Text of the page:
Posts Tagged ‘Christakis’

Smoking and Alcoholism

April 17, 2017

This post is based largely on the book “Willpower:  Rediscovering the Greatest Human Strength” by Roy Baumeister and John Tierney.  Just like dieting, quitting smoking requires your maximum willpower.  So it should be the lone habit you’re trying to rid yourself of.  One research program found that a written contract committing to temporarily stop smoking was nearly 40% more likely than a control group to be nicotine free after a year.  Given an incentive to temporarily restrain their smoking, they were more likely to make a lasting change in their lives.  What began as a recommitment turned into something permanent and more valuable:  a habit.

If you can’t bring your self to quit smoking, try cutting down to two or three cigarettes per day.  This should have health benefits plus it puts you closer to quitting smoking altogether.

Smoking cigarettes had long been regarded as a personal physical compulsion due to overwhelming  impulses in the smoker’s brain and body.  That belief was challenged  in 2008 by an article in the “New England Journal of Medicine” by Nicholas Christakis and James Fowler found that quitting smoking seems to spread through social networks.  They fond that kicking the habit seemed to be contagious.  If a member of a married couple quit smoking, the odds of the other spouse quitting increased dramatically.  The odds also increased if a brother, sister or friend quit.  Even coworkers had a substantial effect as long as the people worked together in a fairly small firm.  Generally speaking, smokers who live mainly among nonsmokers tend to have high rates of quitting, indicating the power of social influence and the social support for quitting.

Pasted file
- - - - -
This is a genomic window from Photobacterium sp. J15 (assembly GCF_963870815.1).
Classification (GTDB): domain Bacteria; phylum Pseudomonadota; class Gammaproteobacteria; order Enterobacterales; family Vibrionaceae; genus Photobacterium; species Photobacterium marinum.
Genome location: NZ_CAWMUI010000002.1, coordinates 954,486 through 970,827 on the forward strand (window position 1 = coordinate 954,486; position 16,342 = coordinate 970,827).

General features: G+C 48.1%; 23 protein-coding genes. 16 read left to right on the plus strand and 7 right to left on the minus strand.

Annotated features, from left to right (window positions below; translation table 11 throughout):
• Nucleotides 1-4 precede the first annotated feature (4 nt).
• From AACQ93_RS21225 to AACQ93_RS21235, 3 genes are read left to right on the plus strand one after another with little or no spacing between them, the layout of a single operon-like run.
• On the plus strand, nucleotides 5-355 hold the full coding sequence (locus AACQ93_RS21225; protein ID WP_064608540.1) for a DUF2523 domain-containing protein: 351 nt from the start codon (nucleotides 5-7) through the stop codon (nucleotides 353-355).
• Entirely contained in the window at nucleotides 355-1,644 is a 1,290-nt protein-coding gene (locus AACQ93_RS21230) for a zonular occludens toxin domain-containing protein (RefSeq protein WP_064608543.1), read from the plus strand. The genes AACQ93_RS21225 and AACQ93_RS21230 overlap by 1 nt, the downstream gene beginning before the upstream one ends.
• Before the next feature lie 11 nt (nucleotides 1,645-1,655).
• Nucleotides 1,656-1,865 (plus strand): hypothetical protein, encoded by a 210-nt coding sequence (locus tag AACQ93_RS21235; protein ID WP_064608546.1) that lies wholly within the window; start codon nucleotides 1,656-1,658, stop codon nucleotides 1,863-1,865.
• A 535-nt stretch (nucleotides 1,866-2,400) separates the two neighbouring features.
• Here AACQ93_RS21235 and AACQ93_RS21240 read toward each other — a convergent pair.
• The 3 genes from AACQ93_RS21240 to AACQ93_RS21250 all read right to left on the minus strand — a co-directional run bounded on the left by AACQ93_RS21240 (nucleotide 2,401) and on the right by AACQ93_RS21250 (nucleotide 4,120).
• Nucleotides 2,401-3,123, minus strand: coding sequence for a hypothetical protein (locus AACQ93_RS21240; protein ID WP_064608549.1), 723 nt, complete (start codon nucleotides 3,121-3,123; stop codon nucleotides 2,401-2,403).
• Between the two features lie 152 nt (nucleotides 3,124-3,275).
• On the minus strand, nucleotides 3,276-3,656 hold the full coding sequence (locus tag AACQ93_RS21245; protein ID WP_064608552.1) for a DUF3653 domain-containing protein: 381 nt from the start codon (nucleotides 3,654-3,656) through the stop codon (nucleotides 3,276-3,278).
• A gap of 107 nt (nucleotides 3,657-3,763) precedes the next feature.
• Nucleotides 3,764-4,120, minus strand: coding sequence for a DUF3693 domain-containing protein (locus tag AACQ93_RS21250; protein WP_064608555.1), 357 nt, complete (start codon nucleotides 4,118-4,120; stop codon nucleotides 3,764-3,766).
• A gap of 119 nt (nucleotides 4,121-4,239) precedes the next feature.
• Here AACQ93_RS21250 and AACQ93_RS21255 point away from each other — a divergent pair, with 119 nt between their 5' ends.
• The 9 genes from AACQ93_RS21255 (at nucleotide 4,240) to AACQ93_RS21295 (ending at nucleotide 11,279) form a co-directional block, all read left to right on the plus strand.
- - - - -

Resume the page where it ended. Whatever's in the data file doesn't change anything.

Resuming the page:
Religions provide large social networks that can assist in quitting smoking.  Of course, religious people are less likely to smoke in the first place, but both new converts along with committed smokers have a good social support network for quitting.  Baumeister and Tierney  also have high praise for Alcoholics Anonymous.  Although they seem to be somewhat skeptical of the method, as good scientists they cannot argue with the results of AA.  AA does not provide an automatic cure.  Rather, it assists in developing the personal discipline using willpower to overcome alcohol abuse.

Smoking and Alcoholism are serious problems and they should be dealt with individually.   Limited willpower should be focused on each separately.